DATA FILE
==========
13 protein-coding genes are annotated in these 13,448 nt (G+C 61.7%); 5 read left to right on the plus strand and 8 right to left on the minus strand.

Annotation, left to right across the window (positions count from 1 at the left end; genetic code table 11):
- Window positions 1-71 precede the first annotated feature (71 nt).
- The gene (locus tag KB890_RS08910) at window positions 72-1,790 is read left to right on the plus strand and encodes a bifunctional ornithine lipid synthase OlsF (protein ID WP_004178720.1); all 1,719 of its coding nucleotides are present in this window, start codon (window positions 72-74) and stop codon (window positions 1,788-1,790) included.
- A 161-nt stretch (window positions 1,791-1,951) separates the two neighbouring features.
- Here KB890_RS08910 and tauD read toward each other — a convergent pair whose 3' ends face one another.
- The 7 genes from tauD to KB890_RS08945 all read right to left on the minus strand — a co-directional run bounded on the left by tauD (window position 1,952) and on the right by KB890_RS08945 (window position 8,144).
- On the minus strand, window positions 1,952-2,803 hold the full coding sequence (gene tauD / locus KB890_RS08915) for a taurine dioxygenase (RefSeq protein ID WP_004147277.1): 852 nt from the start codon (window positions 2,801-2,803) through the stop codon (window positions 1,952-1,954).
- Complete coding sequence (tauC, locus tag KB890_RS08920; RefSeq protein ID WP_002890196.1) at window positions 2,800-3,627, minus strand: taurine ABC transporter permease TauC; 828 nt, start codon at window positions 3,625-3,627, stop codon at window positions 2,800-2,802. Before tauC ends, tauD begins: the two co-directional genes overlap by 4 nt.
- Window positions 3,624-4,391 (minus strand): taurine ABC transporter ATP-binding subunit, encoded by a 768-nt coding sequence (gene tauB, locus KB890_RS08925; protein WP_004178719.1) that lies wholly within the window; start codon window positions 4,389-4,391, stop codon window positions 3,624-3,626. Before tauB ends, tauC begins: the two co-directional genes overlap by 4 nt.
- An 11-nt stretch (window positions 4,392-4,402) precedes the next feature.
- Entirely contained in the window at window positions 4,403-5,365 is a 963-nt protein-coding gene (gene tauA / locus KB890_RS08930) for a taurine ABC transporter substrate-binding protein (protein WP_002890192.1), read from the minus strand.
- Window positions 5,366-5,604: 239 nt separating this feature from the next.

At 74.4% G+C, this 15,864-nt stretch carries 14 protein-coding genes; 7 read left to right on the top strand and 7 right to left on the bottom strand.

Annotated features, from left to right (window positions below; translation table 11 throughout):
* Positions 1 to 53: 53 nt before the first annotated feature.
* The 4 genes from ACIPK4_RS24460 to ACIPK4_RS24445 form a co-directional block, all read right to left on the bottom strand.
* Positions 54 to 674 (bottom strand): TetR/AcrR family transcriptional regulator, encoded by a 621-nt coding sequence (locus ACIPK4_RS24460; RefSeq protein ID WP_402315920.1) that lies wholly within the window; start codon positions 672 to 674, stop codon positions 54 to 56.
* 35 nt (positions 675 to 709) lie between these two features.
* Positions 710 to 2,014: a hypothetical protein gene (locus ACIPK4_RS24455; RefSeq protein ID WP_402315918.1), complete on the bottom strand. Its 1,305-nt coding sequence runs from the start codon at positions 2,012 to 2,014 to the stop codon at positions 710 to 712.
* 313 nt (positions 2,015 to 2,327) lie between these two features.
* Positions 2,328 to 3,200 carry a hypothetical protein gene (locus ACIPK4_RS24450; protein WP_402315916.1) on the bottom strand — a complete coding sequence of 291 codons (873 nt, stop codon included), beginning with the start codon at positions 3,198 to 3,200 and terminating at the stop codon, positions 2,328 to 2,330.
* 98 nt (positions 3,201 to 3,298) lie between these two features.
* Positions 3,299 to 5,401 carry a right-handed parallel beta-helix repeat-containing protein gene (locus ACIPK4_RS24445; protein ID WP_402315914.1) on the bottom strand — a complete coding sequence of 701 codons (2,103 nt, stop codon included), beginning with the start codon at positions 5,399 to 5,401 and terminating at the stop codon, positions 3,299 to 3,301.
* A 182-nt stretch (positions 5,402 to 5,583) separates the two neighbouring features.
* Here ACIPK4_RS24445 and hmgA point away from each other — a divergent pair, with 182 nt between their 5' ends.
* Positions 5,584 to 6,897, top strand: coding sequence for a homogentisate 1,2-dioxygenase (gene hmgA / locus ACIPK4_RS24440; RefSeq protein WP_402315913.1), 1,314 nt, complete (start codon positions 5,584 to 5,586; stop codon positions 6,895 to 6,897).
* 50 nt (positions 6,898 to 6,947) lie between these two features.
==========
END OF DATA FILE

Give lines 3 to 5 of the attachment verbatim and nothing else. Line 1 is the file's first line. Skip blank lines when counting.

- Window positions 1-71 precede the first annotated feature (71 nt).
- The gene (locus tag KB890_RS08910) at window positions 72-1,790 is read left to right on the plus strand and encodes a bifunctional ornithine lipid synthase OlsF (protein ID WP_004178720.1); all 1,719 of its coding nucleotides are present in this window, start codon (window positions 72-74) and stop codon (window positions 1,788-1,790) included.
- A 161-nt stretch (window positions 1,791-1,951) separates the two neighbouring features.